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Trade tariffs on U.S. pork hurts Chinese consumers, too, Iowa Pork Producers president says

By Staff | Apr 6, 2018



China’s most recent import duties imposed on U.S. pork products on Monday won’t just affect American pig farmers and consumers, according to Gregg Hora, president of the Iowa Pork Producers Association.

“We also have to realize this could have a financial impact on consumers in China,” Hora, of Fort Dodge, said. “Because if they are short of meat products that they have come to rely on from the United States, they may have a higher cost of meat products to the Chinese consumers.”

However, there is concern that other countries will step in to fill those market voids left by the U.S., he said.

The European Union provides more than 60 percent of imported pork into China. Canada and the United States each supply about 14 percent.

“As U.S. pork producers, we are concerned about losing our percentage of market share to someone else due to these trade disputes, which is why this tariff at 25 percent has been put on,” he said.

Hora, who owns a hog and crop farm in Webster County, said other countries in Central and South America are growing in their pork needs.

“We continue to look at various market channels of emerging economies around the world,” he said. “Mostly in Central America because of the accessibility of moving a food product that is relatively short distance.”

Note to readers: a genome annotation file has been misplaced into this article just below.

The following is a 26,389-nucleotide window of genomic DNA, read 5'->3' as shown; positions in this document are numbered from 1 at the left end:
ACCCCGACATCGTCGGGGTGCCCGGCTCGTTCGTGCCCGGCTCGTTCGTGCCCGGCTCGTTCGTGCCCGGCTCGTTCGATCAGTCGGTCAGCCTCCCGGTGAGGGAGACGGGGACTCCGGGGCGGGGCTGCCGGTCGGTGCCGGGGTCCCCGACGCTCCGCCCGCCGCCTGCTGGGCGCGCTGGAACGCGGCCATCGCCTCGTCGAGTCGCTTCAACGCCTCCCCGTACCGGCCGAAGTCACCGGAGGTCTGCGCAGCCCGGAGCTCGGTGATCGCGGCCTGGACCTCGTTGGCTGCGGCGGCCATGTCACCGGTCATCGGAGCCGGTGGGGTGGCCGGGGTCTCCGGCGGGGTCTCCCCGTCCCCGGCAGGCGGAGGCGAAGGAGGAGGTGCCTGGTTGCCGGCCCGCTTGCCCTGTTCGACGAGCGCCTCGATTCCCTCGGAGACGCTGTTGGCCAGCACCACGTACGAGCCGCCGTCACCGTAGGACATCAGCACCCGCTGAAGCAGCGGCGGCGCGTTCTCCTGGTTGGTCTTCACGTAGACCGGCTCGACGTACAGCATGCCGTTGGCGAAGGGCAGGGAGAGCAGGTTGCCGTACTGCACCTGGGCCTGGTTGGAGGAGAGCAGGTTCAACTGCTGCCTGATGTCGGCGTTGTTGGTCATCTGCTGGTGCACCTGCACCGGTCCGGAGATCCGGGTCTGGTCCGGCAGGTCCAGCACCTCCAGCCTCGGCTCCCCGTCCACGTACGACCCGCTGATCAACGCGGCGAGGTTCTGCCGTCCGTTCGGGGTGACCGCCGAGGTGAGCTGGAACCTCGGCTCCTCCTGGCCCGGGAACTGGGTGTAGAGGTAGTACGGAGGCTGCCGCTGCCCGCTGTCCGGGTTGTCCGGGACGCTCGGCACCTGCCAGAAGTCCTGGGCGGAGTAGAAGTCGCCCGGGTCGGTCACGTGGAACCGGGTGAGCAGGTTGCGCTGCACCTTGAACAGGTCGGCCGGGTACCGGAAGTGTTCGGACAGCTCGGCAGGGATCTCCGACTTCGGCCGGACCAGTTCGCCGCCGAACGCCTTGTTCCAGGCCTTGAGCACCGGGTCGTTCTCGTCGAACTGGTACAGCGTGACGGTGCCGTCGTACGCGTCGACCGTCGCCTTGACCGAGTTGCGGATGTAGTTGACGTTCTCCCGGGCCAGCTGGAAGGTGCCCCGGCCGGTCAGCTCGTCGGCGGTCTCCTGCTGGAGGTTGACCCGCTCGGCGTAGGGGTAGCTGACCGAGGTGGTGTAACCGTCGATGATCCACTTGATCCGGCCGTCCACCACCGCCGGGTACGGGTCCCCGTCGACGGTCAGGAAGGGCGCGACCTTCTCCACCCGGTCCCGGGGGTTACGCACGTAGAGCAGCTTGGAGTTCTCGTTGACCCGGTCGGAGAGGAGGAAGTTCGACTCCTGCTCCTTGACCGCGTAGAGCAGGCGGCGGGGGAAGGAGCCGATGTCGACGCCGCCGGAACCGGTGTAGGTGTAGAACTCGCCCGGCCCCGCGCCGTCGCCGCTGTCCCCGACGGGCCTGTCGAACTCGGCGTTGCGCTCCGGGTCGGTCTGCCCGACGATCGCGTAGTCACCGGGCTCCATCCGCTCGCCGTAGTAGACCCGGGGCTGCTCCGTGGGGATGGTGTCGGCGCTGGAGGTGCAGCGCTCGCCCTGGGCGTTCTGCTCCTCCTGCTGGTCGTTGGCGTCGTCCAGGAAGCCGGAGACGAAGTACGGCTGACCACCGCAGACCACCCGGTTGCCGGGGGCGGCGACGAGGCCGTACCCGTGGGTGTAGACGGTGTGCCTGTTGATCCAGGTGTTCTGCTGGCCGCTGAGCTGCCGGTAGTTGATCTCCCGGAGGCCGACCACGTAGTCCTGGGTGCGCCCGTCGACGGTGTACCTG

About 27 percent of all pork raised in the U.S. in 2017 was exported.

He said the U.S. has had agreements with Colombia and Paraguay, among other South American countries in the last several years.

“We also continue to have new opportunities in South Africa, which is only fairly recent market opportunity within the past two years,” Hora said. “We want to continue to look at other areas of the world, but we all have to recognize the valuable impact of the $1.4 billion Chinese have in consuming pork items from the United States.”

The biggest markets for U.S. pork exports are always Mexico, Japan, and China, according to Hora.

In 2017 the U.S. exported $6.5 billion of pork, which had a direct impact on 110,000 American jobs, according to Hora.

“The impact of the recent announcement is disappointing that China continues to place a 25 percent tariff on all U.S. pork exports,” Hora said. “The impact in the pig market has been felt by U.S. pig farmers as we continue to have losses in the profitability, which is concerning to a lot of Iowans because of the number of jobs related to the pork industry in Iowa.”

About 128 products have been impacted by China’s retaliation, according to published news reports.

“We hope that continued efforts with the administration and the trade representatives can resolve some of these concerns of the profitability and the market channels we would like to continue to provide pork to the Chinese consumers,” Hora said. “Last year with over $1 billion of U.S. pork going into China, we realize it’s a major market for us. But U.S. pork producers are committed to continuing to look at other markets in the nearly 100 other countries that buy U.S. pork from the United States.”

He added, “We continue to hope for American jobs and the economics of pig farmers here in Iowa and across the United States that this 25 percent tariff will be a short lived concern and that we can have trade agreements, and they will continue to favorable for America’s pig farmers and consumers around the world that want to continue to improve their diets and improve their economic base and nutrition base in their countries.”

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